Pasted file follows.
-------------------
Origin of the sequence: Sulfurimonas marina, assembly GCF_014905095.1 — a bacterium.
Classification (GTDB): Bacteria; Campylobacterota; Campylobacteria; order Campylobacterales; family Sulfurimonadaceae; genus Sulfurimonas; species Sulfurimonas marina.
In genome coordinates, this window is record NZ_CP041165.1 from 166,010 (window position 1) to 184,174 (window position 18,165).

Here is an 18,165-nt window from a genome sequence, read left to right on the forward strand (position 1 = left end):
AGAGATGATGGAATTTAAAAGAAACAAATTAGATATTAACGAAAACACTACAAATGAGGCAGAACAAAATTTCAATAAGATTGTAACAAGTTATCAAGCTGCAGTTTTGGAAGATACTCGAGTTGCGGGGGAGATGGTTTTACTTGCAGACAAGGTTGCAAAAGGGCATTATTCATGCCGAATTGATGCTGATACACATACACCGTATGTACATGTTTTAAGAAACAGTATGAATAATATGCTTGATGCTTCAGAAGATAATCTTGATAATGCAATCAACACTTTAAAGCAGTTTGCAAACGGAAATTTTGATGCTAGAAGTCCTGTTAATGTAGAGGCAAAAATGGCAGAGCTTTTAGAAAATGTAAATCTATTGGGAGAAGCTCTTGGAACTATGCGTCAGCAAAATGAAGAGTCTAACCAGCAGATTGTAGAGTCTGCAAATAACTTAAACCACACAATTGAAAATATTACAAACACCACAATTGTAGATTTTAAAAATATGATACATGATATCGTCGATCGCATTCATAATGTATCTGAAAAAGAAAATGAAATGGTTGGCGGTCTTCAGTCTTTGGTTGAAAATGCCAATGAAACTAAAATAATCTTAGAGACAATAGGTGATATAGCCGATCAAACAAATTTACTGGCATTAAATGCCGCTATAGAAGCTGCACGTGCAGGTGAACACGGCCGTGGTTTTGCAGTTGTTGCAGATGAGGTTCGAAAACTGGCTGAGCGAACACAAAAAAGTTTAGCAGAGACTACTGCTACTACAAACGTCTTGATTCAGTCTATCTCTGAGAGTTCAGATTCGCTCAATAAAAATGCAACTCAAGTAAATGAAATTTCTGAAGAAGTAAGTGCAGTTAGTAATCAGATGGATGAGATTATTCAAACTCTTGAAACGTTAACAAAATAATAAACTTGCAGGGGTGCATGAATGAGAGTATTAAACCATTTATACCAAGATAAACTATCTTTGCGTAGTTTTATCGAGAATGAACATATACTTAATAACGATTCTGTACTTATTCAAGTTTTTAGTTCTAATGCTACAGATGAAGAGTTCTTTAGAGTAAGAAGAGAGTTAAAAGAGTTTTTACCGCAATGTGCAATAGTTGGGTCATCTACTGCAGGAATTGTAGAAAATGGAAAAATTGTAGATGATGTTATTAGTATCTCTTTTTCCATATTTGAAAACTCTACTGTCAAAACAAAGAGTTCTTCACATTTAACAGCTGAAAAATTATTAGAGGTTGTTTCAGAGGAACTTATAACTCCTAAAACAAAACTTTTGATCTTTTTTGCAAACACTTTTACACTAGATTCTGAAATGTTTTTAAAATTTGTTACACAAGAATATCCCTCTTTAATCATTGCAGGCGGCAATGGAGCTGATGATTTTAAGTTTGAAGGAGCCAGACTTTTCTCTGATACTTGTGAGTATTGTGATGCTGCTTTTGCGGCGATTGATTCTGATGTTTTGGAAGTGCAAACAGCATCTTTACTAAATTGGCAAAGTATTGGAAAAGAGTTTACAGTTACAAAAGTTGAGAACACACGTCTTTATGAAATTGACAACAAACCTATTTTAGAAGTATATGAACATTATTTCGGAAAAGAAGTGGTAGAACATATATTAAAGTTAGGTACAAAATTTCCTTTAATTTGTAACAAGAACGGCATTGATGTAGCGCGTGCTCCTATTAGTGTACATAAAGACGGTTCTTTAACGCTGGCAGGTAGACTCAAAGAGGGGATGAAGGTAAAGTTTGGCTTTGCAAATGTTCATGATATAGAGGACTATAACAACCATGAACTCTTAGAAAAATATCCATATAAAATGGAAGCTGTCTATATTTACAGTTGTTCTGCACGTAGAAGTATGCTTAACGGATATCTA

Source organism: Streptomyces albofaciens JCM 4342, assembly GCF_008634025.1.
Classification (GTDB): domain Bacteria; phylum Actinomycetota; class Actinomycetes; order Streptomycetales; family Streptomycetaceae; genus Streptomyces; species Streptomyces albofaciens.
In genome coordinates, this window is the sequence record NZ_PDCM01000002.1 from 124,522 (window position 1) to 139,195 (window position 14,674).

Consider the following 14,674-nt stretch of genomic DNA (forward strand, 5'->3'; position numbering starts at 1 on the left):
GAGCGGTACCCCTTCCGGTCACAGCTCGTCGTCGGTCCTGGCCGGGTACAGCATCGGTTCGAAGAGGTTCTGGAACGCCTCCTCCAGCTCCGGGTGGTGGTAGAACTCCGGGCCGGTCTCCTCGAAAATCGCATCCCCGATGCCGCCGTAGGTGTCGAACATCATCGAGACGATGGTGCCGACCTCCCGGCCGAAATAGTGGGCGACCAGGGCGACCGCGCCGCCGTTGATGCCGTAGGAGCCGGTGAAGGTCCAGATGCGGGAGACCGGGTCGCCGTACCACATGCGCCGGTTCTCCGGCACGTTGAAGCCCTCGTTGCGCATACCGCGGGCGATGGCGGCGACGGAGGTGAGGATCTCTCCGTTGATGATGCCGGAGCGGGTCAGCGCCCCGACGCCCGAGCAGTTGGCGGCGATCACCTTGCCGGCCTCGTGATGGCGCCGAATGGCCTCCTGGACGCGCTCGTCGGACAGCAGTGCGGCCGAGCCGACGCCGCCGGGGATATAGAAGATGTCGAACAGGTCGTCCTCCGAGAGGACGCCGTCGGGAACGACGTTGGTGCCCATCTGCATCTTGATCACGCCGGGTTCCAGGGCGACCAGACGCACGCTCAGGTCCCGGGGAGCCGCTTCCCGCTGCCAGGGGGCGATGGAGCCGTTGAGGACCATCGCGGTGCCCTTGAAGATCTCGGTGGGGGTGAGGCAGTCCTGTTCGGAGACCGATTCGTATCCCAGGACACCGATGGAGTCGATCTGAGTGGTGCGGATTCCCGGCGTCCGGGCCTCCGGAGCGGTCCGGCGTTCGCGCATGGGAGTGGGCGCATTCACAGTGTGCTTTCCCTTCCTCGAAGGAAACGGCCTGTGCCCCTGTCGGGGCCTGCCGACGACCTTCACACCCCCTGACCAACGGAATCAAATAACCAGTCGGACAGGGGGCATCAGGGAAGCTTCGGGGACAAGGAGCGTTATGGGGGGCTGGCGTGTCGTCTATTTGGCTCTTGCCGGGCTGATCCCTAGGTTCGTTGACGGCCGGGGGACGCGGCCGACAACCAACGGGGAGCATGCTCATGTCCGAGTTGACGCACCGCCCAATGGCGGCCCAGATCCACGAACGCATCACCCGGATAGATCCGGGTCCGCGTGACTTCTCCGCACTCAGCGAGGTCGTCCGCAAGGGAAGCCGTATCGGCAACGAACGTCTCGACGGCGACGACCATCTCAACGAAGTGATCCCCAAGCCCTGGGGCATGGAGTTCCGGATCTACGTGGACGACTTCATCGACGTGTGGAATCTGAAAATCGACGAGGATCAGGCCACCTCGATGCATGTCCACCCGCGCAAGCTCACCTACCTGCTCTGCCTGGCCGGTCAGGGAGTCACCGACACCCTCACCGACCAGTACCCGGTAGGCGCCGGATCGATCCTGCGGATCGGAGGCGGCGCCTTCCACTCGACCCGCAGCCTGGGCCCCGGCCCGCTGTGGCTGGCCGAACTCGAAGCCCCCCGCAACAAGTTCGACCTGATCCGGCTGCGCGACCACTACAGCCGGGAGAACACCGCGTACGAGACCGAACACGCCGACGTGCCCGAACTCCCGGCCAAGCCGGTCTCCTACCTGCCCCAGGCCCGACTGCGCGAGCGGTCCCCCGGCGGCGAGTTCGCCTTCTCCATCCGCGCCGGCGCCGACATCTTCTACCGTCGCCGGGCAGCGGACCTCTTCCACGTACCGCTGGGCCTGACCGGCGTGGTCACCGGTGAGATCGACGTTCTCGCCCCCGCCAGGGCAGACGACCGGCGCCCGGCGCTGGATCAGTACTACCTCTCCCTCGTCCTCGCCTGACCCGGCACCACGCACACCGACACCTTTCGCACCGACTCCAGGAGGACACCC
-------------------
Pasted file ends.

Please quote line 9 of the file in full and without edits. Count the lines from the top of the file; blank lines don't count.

Consider the following 14,674-nt stretch of genomic DNA (forward strand, 5'->3'; position numbering starts at 1 on the left):